Evaluation of an MR-conditional “cardio stepper” for cardiopulmonary exercise testing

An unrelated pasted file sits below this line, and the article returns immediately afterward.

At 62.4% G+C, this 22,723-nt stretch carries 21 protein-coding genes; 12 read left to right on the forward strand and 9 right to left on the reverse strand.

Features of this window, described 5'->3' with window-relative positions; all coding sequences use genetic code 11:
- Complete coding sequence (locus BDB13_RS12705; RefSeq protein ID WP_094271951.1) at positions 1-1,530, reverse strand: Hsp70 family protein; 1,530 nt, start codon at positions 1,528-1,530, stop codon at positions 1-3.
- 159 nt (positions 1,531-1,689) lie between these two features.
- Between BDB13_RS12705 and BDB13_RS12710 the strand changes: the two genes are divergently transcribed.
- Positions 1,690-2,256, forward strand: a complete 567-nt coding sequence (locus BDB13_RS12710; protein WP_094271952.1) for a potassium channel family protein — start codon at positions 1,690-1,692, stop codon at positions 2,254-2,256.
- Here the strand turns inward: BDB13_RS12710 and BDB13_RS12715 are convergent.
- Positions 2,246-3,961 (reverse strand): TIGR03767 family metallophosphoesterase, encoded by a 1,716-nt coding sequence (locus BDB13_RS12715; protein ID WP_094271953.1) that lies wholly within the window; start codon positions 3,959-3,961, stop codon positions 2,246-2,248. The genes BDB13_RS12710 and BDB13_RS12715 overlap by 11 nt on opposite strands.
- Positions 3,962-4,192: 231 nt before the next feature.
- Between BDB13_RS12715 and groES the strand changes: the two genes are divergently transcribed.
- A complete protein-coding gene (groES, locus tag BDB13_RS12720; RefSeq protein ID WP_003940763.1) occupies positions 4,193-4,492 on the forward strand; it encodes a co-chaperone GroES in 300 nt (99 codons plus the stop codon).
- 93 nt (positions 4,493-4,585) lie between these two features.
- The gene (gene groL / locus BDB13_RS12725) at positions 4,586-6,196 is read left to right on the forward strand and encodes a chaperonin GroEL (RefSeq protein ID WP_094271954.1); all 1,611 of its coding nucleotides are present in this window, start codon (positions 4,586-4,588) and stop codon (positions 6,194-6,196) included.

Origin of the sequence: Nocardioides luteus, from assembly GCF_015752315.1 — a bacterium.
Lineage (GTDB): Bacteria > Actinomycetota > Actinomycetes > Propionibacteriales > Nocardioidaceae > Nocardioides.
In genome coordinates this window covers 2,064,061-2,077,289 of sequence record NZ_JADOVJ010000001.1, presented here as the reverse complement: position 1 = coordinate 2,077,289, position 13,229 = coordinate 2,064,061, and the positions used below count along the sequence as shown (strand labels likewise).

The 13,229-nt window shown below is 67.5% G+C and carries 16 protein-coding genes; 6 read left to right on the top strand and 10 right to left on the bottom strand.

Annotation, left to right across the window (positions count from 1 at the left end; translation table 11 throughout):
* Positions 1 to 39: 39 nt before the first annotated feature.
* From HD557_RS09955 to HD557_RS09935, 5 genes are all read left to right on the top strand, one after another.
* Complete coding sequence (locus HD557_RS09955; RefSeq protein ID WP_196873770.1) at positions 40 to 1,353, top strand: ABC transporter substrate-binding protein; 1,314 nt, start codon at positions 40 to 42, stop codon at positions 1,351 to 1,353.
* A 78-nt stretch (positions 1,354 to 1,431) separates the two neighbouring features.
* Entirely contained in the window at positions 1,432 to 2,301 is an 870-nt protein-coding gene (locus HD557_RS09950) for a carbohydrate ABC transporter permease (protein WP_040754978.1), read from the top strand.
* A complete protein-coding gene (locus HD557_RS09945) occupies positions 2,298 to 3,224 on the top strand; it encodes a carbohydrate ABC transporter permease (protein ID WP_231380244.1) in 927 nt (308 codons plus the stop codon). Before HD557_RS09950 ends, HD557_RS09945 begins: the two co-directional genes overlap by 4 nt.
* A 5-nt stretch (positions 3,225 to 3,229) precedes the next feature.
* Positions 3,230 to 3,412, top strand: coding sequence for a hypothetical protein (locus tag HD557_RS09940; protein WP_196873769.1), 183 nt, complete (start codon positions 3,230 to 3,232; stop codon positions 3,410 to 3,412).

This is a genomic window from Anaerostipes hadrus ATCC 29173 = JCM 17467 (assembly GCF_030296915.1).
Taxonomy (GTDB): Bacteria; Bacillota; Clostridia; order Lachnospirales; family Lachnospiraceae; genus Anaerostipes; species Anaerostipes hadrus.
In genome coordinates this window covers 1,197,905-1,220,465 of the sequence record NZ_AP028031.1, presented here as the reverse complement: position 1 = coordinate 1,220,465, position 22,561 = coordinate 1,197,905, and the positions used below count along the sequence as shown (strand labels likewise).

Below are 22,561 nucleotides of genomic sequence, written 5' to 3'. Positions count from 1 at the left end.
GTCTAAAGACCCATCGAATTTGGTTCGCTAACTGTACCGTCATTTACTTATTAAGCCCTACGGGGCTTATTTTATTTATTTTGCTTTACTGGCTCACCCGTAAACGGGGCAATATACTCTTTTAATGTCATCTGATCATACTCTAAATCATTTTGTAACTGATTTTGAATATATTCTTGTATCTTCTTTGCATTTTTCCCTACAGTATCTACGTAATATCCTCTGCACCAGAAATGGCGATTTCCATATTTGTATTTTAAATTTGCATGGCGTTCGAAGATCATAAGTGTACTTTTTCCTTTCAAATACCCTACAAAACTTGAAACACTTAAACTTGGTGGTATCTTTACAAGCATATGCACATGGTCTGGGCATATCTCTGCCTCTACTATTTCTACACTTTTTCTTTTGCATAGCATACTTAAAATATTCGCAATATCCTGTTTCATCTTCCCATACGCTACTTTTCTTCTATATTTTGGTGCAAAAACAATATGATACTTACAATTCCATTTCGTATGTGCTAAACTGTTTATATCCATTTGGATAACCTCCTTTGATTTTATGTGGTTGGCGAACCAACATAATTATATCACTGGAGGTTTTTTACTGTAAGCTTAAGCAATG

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Background: Cardiovascular magnetic resonance imaging (CMR) represents the gold standard for routine examination of cardiac function and structure evaluation at rest and during exercise as well. Conventional stress CMR includes drug administration to increase heart rate (HR). The recently developed MR-conditional cardio stepper (CS) could be an alternative for real time stress CMR. So far, no data on cardiorespiratory responses exist for this device. Thus, this study evaluated cardiorespiratory responses to exhaustive testing on the CS compared to cycle and treadmill ergometry. Methods: Forty-six healthy participants (24 men, 22 women, age: 31.4 ± 8.9 yrs, height: 174.8 ± 7.2 cm, weight: 70.3 ± 9.4 kg) performed three incremental exercise tests to volitional failure in a randomized crossover trial. Results: Maximal values using the CS were significantly lower when compared to cycle and treadmill ergometry (HRmax: 170 ± 13 vs. 186 ± 9 vs. 190 ± 11 bpm, respectively; p<0.05, maximal oxygen uptake: 2971 ± 772 vs. 3531 ± 1023 vs. 3849 ± 1013 ml/min, respectively; p<0.05 and exercise duration: 539 ± 130 vs. 745 ± 157 vs. 710 ± 128 sec, respectively; p<0.05). Conclusions: Although cardiorespiratory responses are not maximal when using the CS, the target heart rate, i.e. >85% of HRmax, for a stress CMR can be achieved.